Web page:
Wednesday, 7 November 2012
Symphony III and Foyer (Loews Vanderbilt Hotel)
An idealized three-dimensional model (CM1) is used to simulate and study near-surface vorticity generation in both tornadic and non-tornadic supercells at tornado resolving grid spacing (dx=100 m). The simulations are initialized with a subset of RUC-2 supercell proximity soundings from both non-tornadic and significantly tornadic supercells. The supercell simulation dataset consists of twenty-one that produce tornado-like vortices (from the significantly tornadic sounding class) and fourteen that do not (from the non-tornadic sounding class). Tornado presence in these simulations was determined using an automated detection algorithm based on Rankine vortex theory.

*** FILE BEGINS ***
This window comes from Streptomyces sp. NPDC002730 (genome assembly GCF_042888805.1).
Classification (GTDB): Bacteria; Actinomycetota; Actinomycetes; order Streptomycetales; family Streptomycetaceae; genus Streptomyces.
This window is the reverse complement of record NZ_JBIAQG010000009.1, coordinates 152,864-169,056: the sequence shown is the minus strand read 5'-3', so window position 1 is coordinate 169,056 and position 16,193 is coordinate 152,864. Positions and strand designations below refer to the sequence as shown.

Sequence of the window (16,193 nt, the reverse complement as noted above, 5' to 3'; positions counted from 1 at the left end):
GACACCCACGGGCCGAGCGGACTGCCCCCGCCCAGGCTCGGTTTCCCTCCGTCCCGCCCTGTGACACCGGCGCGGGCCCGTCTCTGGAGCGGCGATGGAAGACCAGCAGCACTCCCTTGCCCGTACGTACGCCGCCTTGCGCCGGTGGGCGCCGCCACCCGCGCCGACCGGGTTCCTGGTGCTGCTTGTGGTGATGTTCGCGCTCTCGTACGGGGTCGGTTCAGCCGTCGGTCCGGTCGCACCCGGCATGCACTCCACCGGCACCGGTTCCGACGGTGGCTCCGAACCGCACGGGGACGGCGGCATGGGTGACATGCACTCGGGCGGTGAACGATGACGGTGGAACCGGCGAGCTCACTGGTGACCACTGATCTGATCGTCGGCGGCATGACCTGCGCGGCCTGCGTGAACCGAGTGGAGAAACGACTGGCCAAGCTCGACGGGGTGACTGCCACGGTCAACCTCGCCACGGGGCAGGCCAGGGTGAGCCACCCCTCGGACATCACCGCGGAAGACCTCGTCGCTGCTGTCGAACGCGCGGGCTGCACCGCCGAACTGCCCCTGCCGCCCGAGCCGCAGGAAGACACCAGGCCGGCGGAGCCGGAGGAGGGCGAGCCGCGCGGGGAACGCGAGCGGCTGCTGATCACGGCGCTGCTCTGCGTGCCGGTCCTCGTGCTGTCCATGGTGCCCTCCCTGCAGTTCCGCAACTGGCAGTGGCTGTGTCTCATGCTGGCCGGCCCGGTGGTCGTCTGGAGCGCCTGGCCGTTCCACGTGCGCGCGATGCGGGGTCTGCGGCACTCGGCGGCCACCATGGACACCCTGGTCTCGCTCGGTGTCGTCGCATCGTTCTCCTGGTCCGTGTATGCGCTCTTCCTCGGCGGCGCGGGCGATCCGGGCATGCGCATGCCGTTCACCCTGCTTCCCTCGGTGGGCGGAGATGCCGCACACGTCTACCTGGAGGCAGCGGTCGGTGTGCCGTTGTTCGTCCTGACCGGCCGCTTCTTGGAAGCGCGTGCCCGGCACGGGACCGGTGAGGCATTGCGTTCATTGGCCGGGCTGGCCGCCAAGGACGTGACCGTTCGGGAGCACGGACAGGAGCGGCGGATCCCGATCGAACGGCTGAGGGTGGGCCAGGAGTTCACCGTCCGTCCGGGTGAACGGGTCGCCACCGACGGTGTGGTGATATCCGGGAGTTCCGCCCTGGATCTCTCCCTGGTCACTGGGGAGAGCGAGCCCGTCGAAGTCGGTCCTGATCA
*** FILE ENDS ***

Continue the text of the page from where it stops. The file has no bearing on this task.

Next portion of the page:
Circulation and trajectory analyses were performed to determine differences in low-level airflow between the tornadic and non-tornadic simulations. Questions to be addressed in this study include: (a) what is the most common source region of near surface vertical vorticity in the tornadic cases; (b) what is the relative importance of baroclinic and barotropic vertical vorticity; (c) what is the most common tornadogenesis failure mechanism in the non-tornadic simulations; and (d) what are the most important parameters that discriminate between environments of simulated tornadic and non-tornadic supercells?
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